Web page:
“The Mines and Geosciences Bureau will play its role in this callousness by further ignoring the impunity of large-scale miners in Mindanao and elsewhere in the Philippines, to perpetuate the lie of peace and economic development in the mining industry.”
By DEE AYROSO
MANILA – Lumád and environmentalists continued their series of protests against destructive, large-scale mining companies this week, with a protest at the Mines and Geosciences Bureau (MGB) central office in Quezon City, today, Nov. 11.
The protesters condemned the MGB’s “silence and inaction” on the impunity of mining companies which continue to operate, despite having a track record of environmental disasters, and being linked to the killings by paramilitary groups.
Some 200 protesters entered the MGB compound along North avenue, and held their program inside the compound.
“We have repeatedly appealed to the MGB to close down these mining companies, because what is at stake is not just the destruction of the environment, but the very lives of the indigenous peoples,” said Joan Jaime of the Katribu Kalipunan ng Katutubong Mamamayang Pilipino (Katribu).
“For every permit that you issue, do you think about the indigenous peoples who will lose their homes to destructive mining?” she said.
Jaime said that not only indigenous peoples are affected, as even those in the lowlands are affected by flooding during typhoons, such as what recently happened in Zambales during Typhoon Lando, when red-colored floodwaters laden with nickel laterite submerged communities near mining areas.
The MGB is the government agency that processes, evaluates and issues mining permits to individuals and companies.
MGB Director Leo Jasareno went out to talk to the protesters, led by leaders of the Mindanao Bishops Conference of the Iglesia Filipina Independiente (IFI), peasant and environment groups from Mindanao. Jasareno told the protesters that they were just following the processes under the law, and advised them to formalize their complaints.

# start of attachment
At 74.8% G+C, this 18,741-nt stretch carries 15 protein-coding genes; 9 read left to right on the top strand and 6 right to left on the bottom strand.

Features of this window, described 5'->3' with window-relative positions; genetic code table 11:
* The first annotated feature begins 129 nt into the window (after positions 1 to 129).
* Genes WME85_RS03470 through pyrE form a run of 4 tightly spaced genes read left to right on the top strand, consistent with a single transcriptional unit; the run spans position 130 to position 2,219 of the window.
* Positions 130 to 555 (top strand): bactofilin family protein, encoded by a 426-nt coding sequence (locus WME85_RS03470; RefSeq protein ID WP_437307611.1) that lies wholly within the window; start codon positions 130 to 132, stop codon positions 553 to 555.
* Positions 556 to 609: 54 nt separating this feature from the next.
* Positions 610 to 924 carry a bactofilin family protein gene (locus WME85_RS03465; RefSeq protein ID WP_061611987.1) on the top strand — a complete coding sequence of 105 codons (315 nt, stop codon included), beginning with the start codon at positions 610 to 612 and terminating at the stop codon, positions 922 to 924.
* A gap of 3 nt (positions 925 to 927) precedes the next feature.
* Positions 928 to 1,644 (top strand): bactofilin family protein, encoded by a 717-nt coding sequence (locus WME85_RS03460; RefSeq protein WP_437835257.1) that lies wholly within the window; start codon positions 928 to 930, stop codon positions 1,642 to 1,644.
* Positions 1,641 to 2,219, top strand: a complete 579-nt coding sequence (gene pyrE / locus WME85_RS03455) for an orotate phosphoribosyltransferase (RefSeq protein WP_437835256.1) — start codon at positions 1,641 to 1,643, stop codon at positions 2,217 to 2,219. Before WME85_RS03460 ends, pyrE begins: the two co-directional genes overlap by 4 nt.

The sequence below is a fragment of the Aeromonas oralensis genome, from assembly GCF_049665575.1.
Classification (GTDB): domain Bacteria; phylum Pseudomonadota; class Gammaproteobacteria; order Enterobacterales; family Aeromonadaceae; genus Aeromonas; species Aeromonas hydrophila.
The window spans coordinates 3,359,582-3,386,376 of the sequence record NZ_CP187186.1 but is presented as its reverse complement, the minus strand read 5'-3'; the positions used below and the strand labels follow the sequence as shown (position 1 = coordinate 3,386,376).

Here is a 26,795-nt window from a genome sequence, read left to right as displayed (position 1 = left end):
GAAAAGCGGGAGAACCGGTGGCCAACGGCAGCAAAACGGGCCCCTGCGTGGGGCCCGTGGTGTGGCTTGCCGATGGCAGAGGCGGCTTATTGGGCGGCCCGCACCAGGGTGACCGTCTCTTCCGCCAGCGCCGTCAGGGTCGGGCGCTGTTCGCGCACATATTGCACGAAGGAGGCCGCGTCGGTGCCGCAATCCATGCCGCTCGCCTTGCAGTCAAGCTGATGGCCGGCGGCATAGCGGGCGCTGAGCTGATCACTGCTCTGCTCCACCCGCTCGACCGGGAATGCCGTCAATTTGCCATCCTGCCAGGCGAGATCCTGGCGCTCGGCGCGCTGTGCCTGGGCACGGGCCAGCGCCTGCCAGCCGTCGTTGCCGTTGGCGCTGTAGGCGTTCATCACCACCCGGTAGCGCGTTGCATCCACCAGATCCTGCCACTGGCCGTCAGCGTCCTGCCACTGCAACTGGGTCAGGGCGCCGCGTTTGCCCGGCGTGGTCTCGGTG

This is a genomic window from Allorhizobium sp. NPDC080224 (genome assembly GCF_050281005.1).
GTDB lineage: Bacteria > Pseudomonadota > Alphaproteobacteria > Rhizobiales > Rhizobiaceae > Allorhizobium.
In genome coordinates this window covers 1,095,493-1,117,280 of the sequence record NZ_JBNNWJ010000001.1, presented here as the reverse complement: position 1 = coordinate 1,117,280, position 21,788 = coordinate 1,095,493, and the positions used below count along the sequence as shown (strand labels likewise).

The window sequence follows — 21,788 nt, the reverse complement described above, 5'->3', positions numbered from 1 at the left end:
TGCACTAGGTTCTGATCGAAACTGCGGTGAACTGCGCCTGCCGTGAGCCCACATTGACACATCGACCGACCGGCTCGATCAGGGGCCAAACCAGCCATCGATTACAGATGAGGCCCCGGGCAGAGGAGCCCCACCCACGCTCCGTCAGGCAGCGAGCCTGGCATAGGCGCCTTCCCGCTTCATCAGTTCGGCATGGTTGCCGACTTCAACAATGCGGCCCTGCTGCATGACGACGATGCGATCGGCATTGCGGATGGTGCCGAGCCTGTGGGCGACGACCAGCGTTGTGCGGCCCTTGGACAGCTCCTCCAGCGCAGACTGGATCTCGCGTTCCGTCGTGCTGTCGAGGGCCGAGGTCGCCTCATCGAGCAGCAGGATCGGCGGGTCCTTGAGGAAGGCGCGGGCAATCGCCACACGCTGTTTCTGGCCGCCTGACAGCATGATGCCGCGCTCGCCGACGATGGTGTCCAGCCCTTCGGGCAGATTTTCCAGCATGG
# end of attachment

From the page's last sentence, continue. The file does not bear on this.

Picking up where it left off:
Finesa Cosico, secretary general of the Advocates of Science and Technology for the People (Agham), spoke during the program and said they have submitted to the MGB various reports of environmental investigation missions that showed evidence of mining pollution by big, foreign companies, but these were not acted upon by the agency.
Clemente Bautista, national coordinator of Kalikasan People’s Network for the Environment (Kalikasan PNE) cited mining projects with destructive environmental record such as the Tampakan mining project in Mindanao, now owned by the Alcantara and Sons (Alsons) but was previously funded by the Anglo-Swiss mining giant Glencore, and the nickel mining operations of Nickel Asia, a local partner of Japanese miner Sumitomo.
“These projects also have previously assessed major environmental threats and actual adverse impacts to water, agricultural lands, fisheries, and forests. Ironically, the mining companies that have interests in these mine projects are all members of the Chamber of Mines, the so-called ‘responsible mining’ lobby group of the mining industry,” Bautista said.
“The MGB will play its role in this callousness by further ignoring the impunity of large-scale miners in Mindanao and elsewhere in the Philippines to perpetuate the lie of peace and economic development by the mining industry,” Bautista said.